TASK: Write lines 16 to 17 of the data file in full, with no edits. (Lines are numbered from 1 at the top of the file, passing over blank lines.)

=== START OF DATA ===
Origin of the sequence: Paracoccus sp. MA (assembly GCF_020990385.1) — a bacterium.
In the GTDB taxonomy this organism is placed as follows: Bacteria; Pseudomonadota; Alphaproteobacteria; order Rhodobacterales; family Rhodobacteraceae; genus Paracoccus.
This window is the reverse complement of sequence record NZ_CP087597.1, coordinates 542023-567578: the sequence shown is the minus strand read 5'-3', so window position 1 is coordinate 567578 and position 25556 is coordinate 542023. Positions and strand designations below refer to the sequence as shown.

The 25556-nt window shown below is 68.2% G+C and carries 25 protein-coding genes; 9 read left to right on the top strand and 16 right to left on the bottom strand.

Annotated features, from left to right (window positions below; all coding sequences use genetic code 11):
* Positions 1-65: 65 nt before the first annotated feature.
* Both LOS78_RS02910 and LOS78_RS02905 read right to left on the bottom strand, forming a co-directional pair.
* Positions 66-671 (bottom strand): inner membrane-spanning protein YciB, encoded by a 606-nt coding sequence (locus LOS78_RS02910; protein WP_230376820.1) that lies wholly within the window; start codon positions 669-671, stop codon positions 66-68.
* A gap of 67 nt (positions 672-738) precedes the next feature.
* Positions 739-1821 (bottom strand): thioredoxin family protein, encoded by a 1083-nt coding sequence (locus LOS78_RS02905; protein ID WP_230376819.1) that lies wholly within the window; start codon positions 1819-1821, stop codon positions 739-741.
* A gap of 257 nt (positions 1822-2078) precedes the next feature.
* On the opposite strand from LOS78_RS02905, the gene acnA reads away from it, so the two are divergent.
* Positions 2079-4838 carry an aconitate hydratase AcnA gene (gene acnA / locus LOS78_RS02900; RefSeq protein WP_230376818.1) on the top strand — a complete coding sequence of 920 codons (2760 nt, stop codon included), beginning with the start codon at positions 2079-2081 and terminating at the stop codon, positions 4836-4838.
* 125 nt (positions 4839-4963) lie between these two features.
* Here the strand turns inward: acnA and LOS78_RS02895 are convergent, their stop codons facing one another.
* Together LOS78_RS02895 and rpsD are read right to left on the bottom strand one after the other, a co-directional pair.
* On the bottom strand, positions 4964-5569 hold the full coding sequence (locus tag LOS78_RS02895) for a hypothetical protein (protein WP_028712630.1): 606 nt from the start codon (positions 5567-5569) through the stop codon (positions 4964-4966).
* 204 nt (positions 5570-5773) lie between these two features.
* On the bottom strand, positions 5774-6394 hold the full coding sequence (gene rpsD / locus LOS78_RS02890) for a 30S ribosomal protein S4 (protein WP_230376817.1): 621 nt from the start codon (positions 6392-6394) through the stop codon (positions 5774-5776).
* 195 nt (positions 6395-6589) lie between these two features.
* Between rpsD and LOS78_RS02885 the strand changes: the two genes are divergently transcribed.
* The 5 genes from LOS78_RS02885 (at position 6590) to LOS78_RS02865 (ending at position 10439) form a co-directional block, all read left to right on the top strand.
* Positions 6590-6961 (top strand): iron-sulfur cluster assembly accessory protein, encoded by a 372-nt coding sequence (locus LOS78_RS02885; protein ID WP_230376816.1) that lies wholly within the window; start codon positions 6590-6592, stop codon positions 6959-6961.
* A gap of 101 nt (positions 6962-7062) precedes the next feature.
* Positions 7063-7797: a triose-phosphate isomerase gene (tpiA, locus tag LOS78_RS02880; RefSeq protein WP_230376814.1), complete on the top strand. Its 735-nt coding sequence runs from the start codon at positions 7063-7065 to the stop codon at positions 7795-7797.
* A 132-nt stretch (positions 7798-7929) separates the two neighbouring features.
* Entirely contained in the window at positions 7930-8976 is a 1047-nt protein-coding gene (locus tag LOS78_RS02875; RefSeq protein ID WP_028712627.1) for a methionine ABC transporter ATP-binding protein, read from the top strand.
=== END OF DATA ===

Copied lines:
* Together LOS78_RS02895 and rpsD are read right to left on the bottom strand one after the other, a co-directional pair.
* On the bottom strand, positions 4964-5569 hold the full coding sequence (locus tag LOS78_RS02895) for a hypothetical protein (protein WP_028712630.1): 606 nt from the start codon (positions 5567-5569) through the stop codon (positions 4964-4966).